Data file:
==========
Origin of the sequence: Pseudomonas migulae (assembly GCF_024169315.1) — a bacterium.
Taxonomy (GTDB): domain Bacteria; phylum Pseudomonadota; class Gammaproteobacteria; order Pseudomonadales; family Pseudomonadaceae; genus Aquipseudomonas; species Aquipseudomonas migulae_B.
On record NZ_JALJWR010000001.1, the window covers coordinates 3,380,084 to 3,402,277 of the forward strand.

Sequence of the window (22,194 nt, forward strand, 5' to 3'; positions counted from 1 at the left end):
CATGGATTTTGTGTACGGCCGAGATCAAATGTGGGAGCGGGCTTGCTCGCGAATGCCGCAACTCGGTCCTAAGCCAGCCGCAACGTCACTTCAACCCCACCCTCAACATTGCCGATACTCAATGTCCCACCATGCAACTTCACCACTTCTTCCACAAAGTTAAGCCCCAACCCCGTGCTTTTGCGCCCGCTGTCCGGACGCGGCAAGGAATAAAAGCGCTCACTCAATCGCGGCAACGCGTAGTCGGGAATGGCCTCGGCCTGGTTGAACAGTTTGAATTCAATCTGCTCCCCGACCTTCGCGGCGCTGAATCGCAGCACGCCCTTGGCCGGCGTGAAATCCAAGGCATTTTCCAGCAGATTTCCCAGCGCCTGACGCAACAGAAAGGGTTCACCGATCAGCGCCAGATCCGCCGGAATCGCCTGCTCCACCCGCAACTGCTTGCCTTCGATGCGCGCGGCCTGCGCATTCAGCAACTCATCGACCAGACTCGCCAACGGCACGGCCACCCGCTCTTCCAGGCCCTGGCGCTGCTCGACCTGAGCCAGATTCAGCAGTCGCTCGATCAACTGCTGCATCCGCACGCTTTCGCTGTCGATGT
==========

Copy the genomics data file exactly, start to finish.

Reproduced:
Origin of the sequence: Pseudomonas migulae (assembly GCF_024169315.1) — a bacterium.
Taxonomy (GTDB): domain Bacteria; phylum Pseudomonadota; class Gammaproteobacteria; order Pseudomonadales; family Pseudomonadaceae; genus Aquipseudomonas; species Aquipseudomonas migulae_B.
On record NZ_JALJWR010000001.1, the window covers coordinates 3,380,084 to 3,402,277 of the forward strand.

Sequence of the window (22,194 nt, forward strand, 5' to 3'; positions counted from 1 at the left end):
CATGGATTTTGTGTACGGCCGAGATCAAATGTGGGAGCGGGCTTGCTCGCGAATGCCGCAACTCGGTCCTAAGCCAGCCGCAACGTCACTTCAACCCCACCCTCAACATTGCCGATACTCAATGTCCCACCATGCAACTTCACCACTTCTTCCACAAAGTTAAGCCCCAACCCCGTGCTTTTGCGCCCGCTGTCCGGACGCGGCAAGGAATAAAAGCGCTCACTCAATCGCGGCAACGCGTAGTCGGGAATGGCCTCGGCCTGGTTGAACAGTTTGAATTCAATCTGCTCCCCGACCTTCGCGGCGCTGAATCGCAGCACGCCCTTGGCCGGCGTGAAATCCAAGGCATTTTCCAGCAGATTTCCCAGCGCCTGACGCAACAGAAAGGGTTCACCGATCAGCGCCAGATCCGCCGGAATCGCCTGCTCCACCCGCAACTGCTTGCCTTCGATGCGCGCGGCCTGCGCATTCAGCAACTCATCGACCAGACTCGCCAACGGCACGGCCACCCGCTCTTCCAGGCCCTGGCGCTGCTCGACCTGAGCCAGATTCAGCAGTCGCTCGATCAACTGCTGCATCCGCACGCTTTCGCTGTCGATGT